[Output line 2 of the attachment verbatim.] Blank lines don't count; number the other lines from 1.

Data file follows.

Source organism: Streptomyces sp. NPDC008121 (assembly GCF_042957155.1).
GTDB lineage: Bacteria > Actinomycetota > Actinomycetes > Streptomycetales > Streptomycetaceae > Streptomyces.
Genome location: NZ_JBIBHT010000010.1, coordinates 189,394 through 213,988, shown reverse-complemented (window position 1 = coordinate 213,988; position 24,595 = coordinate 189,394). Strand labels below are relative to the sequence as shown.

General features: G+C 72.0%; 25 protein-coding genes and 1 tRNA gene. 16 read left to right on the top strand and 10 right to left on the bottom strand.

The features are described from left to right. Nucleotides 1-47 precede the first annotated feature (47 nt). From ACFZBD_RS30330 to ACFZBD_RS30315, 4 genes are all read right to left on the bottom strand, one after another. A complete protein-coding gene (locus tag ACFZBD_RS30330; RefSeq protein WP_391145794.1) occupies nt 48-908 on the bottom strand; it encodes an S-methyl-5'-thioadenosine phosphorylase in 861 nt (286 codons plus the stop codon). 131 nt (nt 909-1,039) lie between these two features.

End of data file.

GTDB lineage: Bacteria > Actinomycetota > Actinomycetes > Streptomycetales > Streptomycetaceae > Streptomyces.